Interviews are popular across all major media. You will find interviews in newspapers, television, and on websites.
The concept behind an interview is simple. Someone asks questions. Someone answers those questions.
An interview should be beneficial for both parties. The website owner gets content for their website and the interviewee gets to promote themselves and their product or service. The interviewee will also get a few links to their website and online ventures.
Setting Up Interviews
Video and audio interviews require some preparation as you need to do a lot of research beforehand so that you can interact with the interviewee. However the most difficult part is getting someone to agree to be interviewed by audio or video.
The reality is that many people do not feel comfortable being interviewed through audio or video. Even if someone does agree to be interviewed in this manner, you still need to find a suitable time that fits into both your schedules.
People are more likely to agree to an email interview as they can answer questions in their own time. And from a website owner's perspective, email interviews are easier to set up.
All you need to do is send several questions to the interviewee and, hey presto, you have an article of around 1,000 words. Undoubtedly, the interviewee does most of the work in an email interview as a short one line question can generate a response of three or four paragraphs.
I see many aspiring bloggers post a high volume of interviews because they are such a quick and easy way to add content to a website. This is a mistake. From a content point of view, I believe you should only publish interviews on your website every now and then. For example, one interview every 10, 15, or 20 posts. You give people little reason to subscribe to your blog if you only publish interviews.
I have published many interviews on this blog in the past and hope to publish more. However, there is no denying that in many ways, publishing email interviews could be considered as “Lazy Blogging”; as the interviewee is doing most of the work.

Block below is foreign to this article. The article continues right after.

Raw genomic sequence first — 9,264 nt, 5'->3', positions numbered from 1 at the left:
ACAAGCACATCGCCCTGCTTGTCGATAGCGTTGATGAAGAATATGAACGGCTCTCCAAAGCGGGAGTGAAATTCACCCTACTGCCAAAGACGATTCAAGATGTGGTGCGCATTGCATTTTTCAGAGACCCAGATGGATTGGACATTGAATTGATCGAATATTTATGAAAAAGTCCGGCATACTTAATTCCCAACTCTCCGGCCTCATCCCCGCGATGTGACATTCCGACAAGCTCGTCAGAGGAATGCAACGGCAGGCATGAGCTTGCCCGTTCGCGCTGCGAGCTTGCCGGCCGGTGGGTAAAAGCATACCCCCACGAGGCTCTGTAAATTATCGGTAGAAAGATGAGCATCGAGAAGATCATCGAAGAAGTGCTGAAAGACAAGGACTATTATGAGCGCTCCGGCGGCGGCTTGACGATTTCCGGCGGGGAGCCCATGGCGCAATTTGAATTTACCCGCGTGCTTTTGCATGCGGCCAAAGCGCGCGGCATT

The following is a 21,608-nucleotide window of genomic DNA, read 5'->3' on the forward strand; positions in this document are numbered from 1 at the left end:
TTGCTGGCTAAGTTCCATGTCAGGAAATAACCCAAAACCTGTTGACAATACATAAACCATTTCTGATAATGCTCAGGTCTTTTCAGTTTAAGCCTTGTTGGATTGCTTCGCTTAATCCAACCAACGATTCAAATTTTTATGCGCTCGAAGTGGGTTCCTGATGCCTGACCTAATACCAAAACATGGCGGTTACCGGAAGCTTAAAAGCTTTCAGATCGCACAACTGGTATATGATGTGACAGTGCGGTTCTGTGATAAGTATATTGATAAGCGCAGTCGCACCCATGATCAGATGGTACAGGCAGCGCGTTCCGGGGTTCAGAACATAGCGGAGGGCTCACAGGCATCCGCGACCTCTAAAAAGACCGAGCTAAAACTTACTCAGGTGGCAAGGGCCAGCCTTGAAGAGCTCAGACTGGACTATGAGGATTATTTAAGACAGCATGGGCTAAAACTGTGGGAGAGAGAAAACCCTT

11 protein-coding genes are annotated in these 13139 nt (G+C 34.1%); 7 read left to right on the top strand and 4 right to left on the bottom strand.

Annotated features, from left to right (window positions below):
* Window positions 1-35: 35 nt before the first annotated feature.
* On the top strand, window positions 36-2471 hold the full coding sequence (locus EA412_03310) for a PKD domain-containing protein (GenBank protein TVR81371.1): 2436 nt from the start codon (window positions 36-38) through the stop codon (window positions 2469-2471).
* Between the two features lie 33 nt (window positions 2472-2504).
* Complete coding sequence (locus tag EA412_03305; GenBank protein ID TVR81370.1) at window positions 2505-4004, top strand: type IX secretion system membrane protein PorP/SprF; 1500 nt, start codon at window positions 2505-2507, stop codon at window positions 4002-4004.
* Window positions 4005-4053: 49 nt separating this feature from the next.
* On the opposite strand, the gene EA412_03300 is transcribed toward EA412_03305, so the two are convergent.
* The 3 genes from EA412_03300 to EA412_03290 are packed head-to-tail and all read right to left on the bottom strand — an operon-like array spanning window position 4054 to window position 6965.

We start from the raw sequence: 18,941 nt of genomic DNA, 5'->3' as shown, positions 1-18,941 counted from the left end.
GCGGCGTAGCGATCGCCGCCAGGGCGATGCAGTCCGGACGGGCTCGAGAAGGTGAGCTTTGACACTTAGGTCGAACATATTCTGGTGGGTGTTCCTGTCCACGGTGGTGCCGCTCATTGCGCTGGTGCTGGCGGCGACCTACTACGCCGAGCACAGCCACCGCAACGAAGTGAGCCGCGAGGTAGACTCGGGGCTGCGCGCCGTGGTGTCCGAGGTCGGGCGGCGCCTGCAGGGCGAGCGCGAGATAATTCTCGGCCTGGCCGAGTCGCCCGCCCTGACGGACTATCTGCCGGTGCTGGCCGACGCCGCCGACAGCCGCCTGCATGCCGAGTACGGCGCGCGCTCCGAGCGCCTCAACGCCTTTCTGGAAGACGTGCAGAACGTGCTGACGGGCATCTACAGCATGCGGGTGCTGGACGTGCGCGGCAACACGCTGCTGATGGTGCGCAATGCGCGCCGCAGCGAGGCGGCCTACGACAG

Is it Worth Taking Part in Interviews?
The question is, as a website owner, is it worth taking part in interviews on other websites?
Since I have been blogging and making money online for so many years, I get approached for interviews frequently. It is not uncommon for me to receive three or four interview requests per week.
Most approaches mention the fact that by participating in the interview, I would be getting exposure and generating links back to my website. Though the truth is that referrals from interviews bring me next to no traffic directly and very little SEO juice.
I am quite accommodating to those who approach me for interviews; however I am getting more and more frustrated by how lazy some website owners are about the whole process. Too many people are simply creating a generic list of questions and firing them off to 30 or 40 people.
I do not agree with this technique as interviews are supposed to be personal. It's lazy blogging. All they are doing is copying and pasting the answers into a blog post. Some are not even taking the time to insert related links and photographs into the article.
Over the last week, two issues have annoyed me about the whole interview process.
The first was with young Indian blogger Divyansh Peswani. He sent me a long list of questions for an interview on his blog Find Web App. The website gets little traffic, but I wanted to help out a young blogger, so I agreed to the interview.
I spent a long time giving good answers to all of his questions. The total length of the interview was over 1,500 words.
After emailing me the answers, he thanked me for taking part. He thanked me in his reply and asked me if I would give away premium memberships to Rise Forums through his blog. I advised that I do not want to offer any memberships to Rise Forums in competitions as it devalues the membership, it is unfair to members who do upgrade, and because those who win memberships in competitions do not even participate in the forum.
He replied a couple of days later and apologised and said that he had sold his blog. He then asked if he could publish it on a new blog he published; a bizarre blog of random topics that appears to focus on wrestling, business, Bollywood, technology, shopping, and the ebola virus.
I was annoyed about this as he clearly knew he was in the process of selling his blog when we were communicating via email about the interview.